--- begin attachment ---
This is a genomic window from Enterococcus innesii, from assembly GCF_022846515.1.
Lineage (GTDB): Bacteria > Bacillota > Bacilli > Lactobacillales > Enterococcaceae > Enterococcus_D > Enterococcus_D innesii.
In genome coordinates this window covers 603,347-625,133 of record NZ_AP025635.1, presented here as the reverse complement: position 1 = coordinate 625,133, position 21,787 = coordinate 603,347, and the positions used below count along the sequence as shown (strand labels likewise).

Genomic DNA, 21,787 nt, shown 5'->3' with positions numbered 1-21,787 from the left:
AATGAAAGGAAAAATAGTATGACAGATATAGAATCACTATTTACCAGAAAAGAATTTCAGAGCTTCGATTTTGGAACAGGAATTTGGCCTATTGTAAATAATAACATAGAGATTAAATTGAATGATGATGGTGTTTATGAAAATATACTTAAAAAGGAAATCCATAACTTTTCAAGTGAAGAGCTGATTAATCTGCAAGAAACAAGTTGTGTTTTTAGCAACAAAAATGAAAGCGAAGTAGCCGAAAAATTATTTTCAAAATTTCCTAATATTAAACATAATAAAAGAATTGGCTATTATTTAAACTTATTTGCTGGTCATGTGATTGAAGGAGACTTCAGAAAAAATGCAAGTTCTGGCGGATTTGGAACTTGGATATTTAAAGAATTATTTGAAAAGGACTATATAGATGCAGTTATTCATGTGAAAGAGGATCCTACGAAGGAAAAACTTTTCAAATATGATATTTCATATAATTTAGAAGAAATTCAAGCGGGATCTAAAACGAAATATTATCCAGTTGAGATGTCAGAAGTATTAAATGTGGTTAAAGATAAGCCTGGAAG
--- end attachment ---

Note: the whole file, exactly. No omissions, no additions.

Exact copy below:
This is a genomic window from Enterococcus innesii, from assembly GCF_022846515.1.
Lineage (GTDB): Bacteria > Bacillota > Bacilli > Lactobacillales > Enterococcaceae > Enterococcus_D > Enterococcus_D innesii.
In genome coordinates this window covers 603,347-625,133 of record NZ_AP025635.1, presented here as the reverse complement: position 1 = coordinate 625,133, position 21,787 = coordinate 603,347, and the positions used below count along the sequence as shown (strand labels likewise).

Genomic DNA, 21,787 nt, shown 5'->3' with positions numbered 1-21,787 from the left:
AATGAAAGGAAAAATAGTATGACAGATATAGAATCACTATTTACCAGAAAAGAATTTCAGAGCTTCGATTTTGGAACAGGAATTTGGCCTATTGTAAATAATAACATAGAGATTAAATTGAATGATGATGGTGTTTATGAAAATATACTTAAAAAGGAAATCCATAACTTTTCAAGTGAAGAGCTGATTAATCTGCAAGAAACAAGTTGTGTTTTTAGCAACAAAAATGAAAGCGAAGTAGCCGAAAAATTATTTTCAAAATTTCCTAATATTAAACATAATAAAAGAATTGGCTATTATTTAAACTTATTTGCTGGTCATGTGATTGAAGGAGACTTCAGAAAAAATGCAAGTTCTGGCGGATTTGGAACTTGGATATTTAAAGAATTATTTGAAAAGGACTATATAGATGCAGTTATTCATGTGAAAGAGGATCCTACGAAGGAAAAACTTTTCAAATATGATATTTCATATAATTTAGAAGAAATTCAAGCGGGATCTAAAACGAAATATTATCCAGTTGAGATGTCAGAAGTATTAAATGTGGTTAAAGATAAGCCTGGAAG